Wednesday, October 4, 2017

Race Report: North Van Run 5K - Oct 1st, 2017

This past Sunday, I ran the inaugural North Van Run 5km race. It was very likely my last run for a little while, and definitely my last race of 2017. It was a great time and an event I truly did not want to miss for several reasons:
  • The event was put on by my friend Kirill, the mastermind behind the West Van Run and whose commitment to creating a true running community is admirable. He has made a genuine impact on the North Shore (and beyond). I wanted to support him, first and foremost.
  • The other two events that Kirill directs, the West Van Run and the Ambleside Mile, are very well organized events I've enjoyed participating in, so no doubt this would be a great event too.
  • I have lived in North Van since 2009 and have never participated in a running event locally, in my own town. I have always had to travel somewhere to get to the start line. North Van is more known for trail races, which aren't something I've taken to. The only road race I'm aware of is a half marathon that is no longer, that took place the same weekend as another race I was always doing instead.
  • I would be 37 weeks pregnant on race day, and thought it would be a nice way to close my "baby-on-board running season".
  • Related to the previous bullet point, my first race after I learned I was pregnant was the West Van Run that took place in March. So its sister event in North Vancouver made sense to be my 10th and final race for this journey.
As with the Eastside 10K race, I opted for a rather last minute race entry. Not that I thought I was going to give birth early, but it was certainly a possibility. It was more that my running slowly progressed to less and less frequent. Perhaps I should say, my running has "regressed" over the past few weeks. I simply didn't want to commit to overdoing it until I felt confident that doing it wasn't overdoing it. Walking the entire race was certainly always a possibility. But you know me, I'm a runner, and I want to run my events, even if I have to take extended walk breaks.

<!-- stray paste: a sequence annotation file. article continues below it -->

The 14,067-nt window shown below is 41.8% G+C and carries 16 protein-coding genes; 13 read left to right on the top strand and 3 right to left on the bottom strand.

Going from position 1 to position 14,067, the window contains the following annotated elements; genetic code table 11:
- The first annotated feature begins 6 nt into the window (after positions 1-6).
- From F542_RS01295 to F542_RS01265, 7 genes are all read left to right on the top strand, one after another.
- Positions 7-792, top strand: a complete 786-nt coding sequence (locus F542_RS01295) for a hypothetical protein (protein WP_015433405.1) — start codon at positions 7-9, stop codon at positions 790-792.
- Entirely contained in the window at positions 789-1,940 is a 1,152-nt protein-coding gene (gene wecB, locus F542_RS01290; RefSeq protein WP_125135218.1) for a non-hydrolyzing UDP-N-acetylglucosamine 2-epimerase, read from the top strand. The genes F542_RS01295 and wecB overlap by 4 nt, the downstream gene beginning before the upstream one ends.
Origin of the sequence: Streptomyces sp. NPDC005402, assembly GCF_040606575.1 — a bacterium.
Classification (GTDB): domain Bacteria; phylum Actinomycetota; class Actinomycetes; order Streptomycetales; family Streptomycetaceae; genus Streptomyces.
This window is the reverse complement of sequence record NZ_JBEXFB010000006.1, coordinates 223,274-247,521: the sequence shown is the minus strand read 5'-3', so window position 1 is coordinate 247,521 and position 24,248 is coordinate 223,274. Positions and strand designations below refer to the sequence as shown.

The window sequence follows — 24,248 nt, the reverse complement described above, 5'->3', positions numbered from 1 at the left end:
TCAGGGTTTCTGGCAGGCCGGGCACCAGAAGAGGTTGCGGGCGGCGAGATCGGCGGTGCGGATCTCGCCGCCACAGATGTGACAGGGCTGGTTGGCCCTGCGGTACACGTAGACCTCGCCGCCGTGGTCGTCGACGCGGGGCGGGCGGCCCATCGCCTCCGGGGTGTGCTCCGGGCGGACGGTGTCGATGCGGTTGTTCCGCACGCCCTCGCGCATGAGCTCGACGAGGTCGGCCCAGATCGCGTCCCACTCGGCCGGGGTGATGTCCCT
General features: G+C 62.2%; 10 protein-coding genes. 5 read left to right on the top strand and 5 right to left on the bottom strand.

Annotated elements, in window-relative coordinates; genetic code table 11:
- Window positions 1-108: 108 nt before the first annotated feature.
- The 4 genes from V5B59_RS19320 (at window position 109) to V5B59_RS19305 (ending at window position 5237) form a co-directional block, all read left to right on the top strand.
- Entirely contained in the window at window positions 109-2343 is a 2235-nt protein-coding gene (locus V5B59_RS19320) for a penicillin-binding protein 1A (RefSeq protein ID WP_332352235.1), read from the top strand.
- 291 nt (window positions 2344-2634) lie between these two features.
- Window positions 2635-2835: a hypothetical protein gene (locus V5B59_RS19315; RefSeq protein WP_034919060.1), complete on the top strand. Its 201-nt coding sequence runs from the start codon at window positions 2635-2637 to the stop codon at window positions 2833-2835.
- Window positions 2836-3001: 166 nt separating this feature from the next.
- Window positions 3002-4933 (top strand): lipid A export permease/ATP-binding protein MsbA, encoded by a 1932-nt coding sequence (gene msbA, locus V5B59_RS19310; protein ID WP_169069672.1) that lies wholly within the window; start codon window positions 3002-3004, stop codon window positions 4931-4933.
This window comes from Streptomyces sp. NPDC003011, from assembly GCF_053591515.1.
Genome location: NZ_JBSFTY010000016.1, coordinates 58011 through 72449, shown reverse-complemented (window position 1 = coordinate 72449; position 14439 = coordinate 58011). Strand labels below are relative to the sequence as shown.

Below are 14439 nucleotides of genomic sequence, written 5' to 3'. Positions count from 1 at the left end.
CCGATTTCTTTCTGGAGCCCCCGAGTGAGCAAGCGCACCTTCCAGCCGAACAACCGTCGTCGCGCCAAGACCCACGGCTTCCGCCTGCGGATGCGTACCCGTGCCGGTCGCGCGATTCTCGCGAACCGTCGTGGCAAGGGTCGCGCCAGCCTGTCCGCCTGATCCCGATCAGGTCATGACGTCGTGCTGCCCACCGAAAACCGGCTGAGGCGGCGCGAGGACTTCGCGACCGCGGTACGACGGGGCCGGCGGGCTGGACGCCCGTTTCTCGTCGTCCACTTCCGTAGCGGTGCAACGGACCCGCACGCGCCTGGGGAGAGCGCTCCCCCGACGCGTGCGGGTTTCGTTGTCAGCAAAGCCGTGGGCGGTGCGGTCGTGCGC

With a couple days to spare before race day, I was informed that there were only a limited number of bibs left. So I registered, having faith that baby would stay put inside me a bit longer. The thing was, I had no idea what my race plan would be. It was a "try to run and see if it feels OK" approach. If it felt fine, I'd continue until I felt like stopping. If it felt bad, I'd switch to walking immediately and walk the whole way. So it was tough to set a goal or make a more definitive plan. But I suppose just showing up and committing to finishing the thing is enough at the stage I was in.

But silently, I made a goal to run at least 3 of the 5km and to finish as close to 40min as I could, although I wouldn't be watching the clock closely to check if I was achieving that time goal. The 40min goal was just something to aim for, based on it being a little slower than previous recent efforts, proportionately slower to the amount of time that had passed since those efforts, with a buffer knowing I may walk up to 2km. Same approach was followed at this event as all my runs of recent days - follow my perceived level of exertion, look at the heart rate on my watch and keep it at or under the level I'm comfortable with, but not look at any performance-based stats (pace, elapsed time, etc.). This is for the sanity of my competitive-self, so I don't feel bad or discouraged for being the turtle at the back of the pack. I've been told by many how the fact that I'm there doing is inspiring and badass, which I do now believe. I should not let myself get obsessed with time. I can do that later when I'm not running with a watermelon attached to my body!

I started race morning with a bold coffee, cold water and pre-natal vitamins, and some peanut butter on toast. Breakfast of a sleepy pregnant champion! I was all ready to head to the start line early, allowing myself lots of time to get there as I wanted to avoid not being able to get through road closures and having an issue with parking. Also, pregnant ladies have a tendency to need a bathroom regularly, so I wanted to make sure there was plenty of time to wait out a long line for the ladies at the start line.